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Durham 2008 Report

ITI Dutch Network Weekend Workshop, Hatfield College Durham, 27 – 29 June 2008

By Hanneke Brand

After my first, and very positive, experience of an ITI Dutch Network Weekend Workshop in Nijmegen last year, I almost immediately decided to participate again in this year’s Workshop, which was to take place in Durham, a picturesque and historic small city situated in the beautiful countryside of northeast England, just 30 minutes away from Newcastle.

According to the well-known travel writer Bill Bryson Durham, more than a thousand years old, boasts among its many interesting attractions the ‘best cathedral in the world’. It also boasts an intricate network of very narrow one-way streets winding their way through the very oldest part of the city centre, making arrival at Hatfield College, the venue for the Workshop, an interesting experience!.

Durham University, the third most respected university in the country according to one of my fellow ‘workshoppers’ welcomes thousands of visitors during the summer absence of its students and so Julian Ross, the organizer of this great weekend, booked us all a room in Hatfield College; beautifully situated in the oldest part of town, a mere 150 meters from the truly magnificent cathedral. Life as a student is not bad at Hatfield College!

On Friday, after a welcome meeting and a chance to say hello to old friends and meet new ones over a drink, everyone adjourned to the dining hall for dinner. Although many of us were tired after a day of travelling, a walk to sample the local hostelries was of course called for after dinner. And, being a student town, Durham offers plenty of choice.

After a good night’s rest for most of us, the next morning saw us up bright and early for breakfast, and then the first serious part of the weekend’s activities got under way, focusing on literary translations. Paul Vincent, a translator and former lecturer at University College London, delivered a talk entitled “Interlingual misadventures”, in which he expounded a number of theses, for example that: the commonly drawn distinctions between commercial versus literary translations are over-simplistic; that there is lots of overlap between the two traditions; that practitioners in each discipline can learn from each other. He also talked about the ‘limits of translatability’, which many of us will perhaps sense intuitively; and mentioned Vincent’s (or Sod’s) law: that familiar feeling to every translator who thinks up or discovers the perfect translation just after having sent off the completed job to the client.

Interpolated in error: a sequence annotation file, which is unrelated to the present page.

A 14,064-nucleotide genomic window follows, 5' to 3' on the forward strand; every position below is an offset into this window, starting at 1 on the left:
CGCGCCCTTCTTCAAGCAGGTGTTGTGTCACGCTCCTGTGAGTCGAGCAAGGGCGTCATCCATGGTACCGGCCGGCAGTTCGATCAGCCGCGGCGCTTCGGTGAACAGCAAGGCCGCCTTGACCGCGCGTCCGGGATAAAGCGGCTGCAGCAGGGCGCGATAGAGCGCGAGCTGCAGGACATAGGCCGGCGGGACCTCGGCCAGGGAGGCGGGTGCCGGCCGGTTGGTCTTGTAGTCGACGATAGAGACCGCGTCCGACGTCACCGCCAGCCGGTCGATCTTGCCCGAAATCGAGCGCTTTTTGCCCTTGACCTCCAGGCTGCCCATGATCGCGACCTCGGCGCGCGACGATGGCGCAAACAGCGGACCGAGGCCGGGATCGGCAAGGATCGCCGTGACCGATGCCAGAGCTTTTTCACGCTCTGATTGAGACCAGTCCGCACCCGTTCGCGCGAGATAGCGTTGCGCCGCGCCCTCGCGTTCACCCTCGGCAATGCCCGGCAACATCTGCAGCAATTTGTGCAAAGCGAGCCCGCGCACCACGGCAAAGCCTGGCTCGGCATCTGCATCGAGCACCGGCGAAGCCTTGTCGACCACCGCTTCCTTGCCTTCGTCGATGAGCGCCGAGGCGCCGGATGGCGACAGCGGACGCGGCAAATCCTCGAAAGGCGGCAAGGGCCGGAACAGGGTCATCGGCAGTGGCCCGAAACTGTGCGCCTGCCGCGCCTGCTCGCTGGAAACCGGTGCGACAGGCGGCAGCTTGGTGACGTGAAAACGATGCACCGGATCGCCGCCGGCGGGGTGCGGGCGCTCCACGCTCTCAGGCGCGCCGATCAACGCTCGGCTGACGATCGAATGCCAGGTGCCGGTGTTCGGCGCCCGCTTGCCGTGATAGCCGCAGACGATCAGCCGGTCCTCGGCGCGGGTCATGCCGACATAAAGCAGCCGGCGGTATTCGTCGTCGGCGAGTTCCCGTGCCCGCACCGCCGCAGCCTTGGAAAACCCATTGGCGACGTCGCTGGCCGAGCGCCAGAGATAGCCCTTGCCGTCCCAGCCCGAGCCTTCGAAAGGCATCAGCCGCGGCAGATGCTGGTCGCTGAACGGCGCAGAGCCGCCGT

These and other theses were discussed in a lively and stimulating atmosphere, and after a coffee break we continued with a literary ‘sweatshop’. First Paul reminded us of some of the basic principles of translation, which we probably all apply without thinking about them. Despite this, I felt it was very useful to be reminded again of things we take for granted like syntax, register, lexical complexity, and all the other things we have to bear in mind when translating. We then worked on a translation of a book by the Dutch writer Bas Haring, which according to all the ‘judges’ was not well translated at all; it simply did not match the author’s tone of voice.

After this hard labour we were able to relax over an abundant lunch, which offered something for everybody’s taste.

Next on our programme was a guided tour through Durham. Our guide was a local historian, who combined an enormous wealth of knowledge with a lively sense of humour, and he clearly enjoyed what he was doing – and so did we. A 90-minute tour was planned, but at our request our guide happily carried on for a bit longer, after which we were left to enjoy Durham on our own, all the richer for his guidance.

The next item on the programme saw Catherine Greensmith, chairman of ITI, speaking about the importance of Continuing Professional Development and about the recently introduced Chartered Linguist status. This gave rise to some very lively debate; whilst many of those present agreed with the need for Continuing Professional Development (after all, that’s one of the reasons why we all came to Durham), not all of us could see why it was necessary to register this formally – ‘my clients don’t ask for that’ was a frequently heard comment.